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Moody's warns of rupiah depreciation and impact on developers' USD debt

Moody's warns of rupiah depreciation and its impact on Indonesian developers' USD debt

On June 9, Moody's Investors Service warned that Indonesia is facing a heightened risk of rupiah depreciation due to rising foreign capital outflows – a credit negative for rated Indonesian developers as most of their debt is in US dollars. Most developers' financial hedges have reduced, leaving them particularly vulnerable to a weakening rupiah, according to a new report by Moody's Investors Service.

The rupiah has held relatively stable over the past 12-18 months. In recent days though, foreign capital outflow resulting from elevated global financial market uncertainty is signaling a rising risk of currency depreciation, although the situation is nowhere are serious as it was during the Asian Financial Crisis, Global Financial Crisis or 2015, when the US dollar strengthened. The US dollar is expected to strengthen further as the US Federal Reserve raises the US Federal Funds Rate further this year, and drains US dollar liquidity via quantitative tightening.


"This presents a risk for Indonesian property developers, because the principal amounts and interest expense of their US dollar debt will increase in rupiah terms, thereby weakening their ability to service these obligations. More than two-thirds of their aggregated debt is denominated in US dollars, while their revenue is earned in rupiah," says Rachel Chua, a Moody's Vice President and Senior Analyst.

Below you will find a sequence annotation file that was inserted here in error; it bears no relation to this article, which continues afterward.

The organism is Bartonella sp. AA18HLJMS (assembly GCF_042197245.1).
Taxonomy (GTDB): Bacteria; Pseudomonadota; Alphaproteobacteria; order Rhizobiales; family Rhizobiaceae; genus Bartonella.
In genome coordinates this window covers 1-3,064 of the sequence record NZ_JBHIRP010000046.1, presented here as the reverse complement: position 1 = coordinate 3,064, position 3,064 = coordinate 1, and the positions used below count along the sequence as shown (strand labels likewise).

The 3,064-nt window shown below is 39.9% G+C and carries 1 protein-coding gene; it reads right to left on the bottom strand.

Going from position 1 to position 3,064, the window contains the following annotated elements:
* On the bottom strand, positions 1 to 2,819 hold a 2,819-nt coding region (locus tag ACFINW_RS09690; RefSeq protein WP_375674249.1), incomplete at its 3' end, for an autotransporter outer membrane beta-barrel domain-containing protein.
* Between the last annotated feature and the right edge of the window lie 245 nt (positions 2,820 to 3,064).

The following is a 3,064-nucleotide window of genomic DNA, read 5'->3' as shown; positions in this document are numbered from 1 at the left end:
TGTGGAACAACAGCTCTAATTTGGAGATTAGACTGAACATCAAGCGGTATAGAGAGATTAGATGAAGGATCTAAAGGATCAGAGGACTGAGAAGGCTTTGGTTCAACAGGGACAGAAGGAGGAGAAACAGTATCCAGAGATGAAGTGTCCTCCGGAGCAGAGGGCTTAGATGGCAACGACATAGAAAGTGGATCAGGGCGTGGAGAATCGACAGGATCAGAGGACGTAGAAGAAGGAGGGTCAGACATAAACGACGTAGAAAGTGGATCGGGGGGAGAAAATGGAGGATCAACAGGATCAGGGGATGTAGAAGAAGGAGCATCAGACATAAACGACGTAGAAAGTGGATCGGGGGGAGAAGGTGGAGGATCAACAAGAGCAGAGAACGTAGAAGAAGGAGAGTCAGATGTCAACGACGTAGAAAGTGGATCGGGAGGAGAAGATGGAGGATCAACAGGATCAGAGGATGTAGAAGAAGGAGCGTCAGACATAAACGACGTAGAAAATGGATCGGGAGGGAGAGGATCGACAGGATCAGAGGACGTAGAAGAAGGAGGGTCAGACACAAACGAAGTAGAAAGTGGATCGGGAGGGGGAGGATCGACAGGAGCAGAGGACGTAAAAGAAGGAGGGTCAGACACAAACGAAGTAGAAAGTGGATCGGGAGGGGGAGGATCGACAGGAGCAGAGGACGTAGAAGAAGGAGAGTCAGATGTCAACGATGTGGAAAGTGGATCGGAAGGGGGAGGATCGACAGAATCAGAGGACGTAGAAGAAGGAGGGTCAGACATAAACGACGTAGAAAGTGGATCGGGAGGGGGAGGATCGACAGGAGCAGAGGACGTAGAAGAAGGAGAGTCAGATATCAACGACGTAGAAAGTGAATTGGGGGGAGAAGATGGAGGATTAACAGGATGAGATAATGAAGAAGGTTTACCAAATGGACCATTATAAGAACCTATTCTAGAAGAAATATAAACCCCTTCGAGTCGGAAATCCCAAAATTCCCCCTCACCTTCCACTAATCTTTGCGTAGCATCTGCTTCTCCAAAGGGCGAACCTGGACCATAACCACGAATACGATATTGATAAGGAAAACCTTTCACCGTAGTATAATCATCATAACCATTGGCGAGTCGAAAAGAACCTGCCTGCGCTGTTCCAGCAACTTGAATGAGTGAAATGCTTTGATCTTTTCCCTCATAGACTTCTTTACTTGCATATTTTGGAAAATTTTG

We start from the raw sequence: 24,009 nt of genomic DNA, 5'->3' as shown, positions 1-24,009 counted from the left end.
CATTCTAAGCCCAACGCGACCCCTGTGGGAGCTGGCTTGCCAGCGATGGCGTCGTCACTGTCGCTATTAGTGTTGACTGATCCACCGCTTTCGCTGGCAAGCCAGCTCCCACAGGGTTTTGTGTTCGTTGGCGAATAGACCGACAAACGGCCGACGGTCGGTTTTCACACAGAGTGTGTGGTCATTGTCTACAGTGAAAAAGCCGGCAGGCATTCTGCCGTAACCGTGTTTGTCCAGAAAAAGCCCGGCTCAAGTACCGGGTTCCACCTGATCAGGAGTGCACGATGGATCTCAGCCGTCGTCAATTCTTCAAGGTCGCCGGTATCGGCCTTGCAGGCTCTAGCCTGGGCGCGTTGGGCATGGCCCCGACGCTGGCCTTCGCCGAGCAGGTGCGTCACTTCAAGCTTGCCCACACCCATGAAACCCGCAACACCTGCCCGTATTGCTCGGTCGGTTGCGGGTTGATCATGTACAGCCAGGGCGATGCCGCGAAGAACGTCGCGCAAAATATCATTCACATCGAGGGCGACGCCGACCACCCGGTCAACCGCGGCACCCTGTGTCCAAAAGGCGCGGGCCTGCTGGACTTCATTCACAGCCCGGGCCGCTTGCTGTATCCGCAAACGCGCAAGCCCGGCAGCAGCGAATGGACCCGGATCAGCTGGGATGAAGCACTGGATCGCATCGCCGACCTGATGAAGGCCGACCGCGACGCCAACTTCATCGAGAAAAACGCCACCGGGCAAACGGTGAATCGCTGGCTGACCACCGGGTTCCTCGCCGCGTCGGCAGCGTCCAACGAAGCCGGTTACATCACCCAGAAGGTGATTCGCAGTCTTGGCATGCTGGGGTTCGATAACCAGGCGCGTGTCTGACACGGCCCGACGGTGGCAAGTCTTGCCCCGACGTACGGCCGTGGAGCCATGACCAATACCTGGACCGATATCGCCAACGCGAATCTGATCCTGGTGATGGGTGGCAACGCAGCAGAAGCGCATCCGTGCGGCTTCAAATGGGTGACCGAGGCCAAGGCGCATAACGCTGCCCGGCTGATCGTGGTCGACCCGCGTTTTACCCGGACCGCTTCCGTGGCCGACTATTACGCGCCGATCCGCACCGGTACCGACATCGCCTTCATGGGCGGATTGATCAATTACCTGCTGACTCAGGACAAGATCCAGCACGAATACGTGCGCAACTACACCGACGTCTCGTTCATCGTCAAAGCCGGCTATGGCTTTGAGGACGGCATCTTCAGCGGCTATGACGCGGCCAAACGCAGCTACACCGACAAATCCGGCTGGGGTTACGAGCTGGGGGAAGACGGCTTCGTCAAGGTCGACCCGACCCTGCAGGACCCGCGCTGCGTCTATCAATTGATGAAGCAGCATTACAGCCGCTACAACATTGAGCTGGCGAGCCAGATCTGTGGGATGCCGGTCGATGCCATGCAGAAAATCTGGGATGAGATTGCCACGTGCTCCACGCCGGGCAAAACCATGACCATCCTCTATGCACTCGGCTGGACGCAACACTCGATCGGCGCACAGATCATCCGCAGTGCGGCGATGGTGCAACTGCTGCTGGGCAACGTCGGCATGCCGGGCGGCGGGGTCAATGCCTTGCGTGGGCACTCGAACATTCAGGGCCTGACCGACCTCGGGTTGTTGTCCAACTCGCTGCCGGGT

The effect of rupiah depreciation will be more severe for developers today than two years ago because the unhedged portion of their US dollar borrowings has increased. Among the six Moody's-rated developers, two have unwound all or almost all their hedges, while one maintains an unhedged US dollar debt profile. In addition, rated developers' hedges do not fully protect them. If the rupiah breaches 17,000 against the US dollar, the hedges would protect only around 38% of their aggregated US dollar debt, down from 47% two years ago.

"That said, most developers will have sufficient liquidity to cover the higher interest expense driven by a weaker rupiah, except for Agung Podomoro Land Tbk (P.T.) (Caa1 negative). Many have increased their cash holdings, strengthened operating cash flows, or reduced their interest costs following debt exchanges over the past couple of years," Moody's says.

Among Singapore entities with rupiah exposure are Lippo Mall Indonesia Retail Trust and First REIT.

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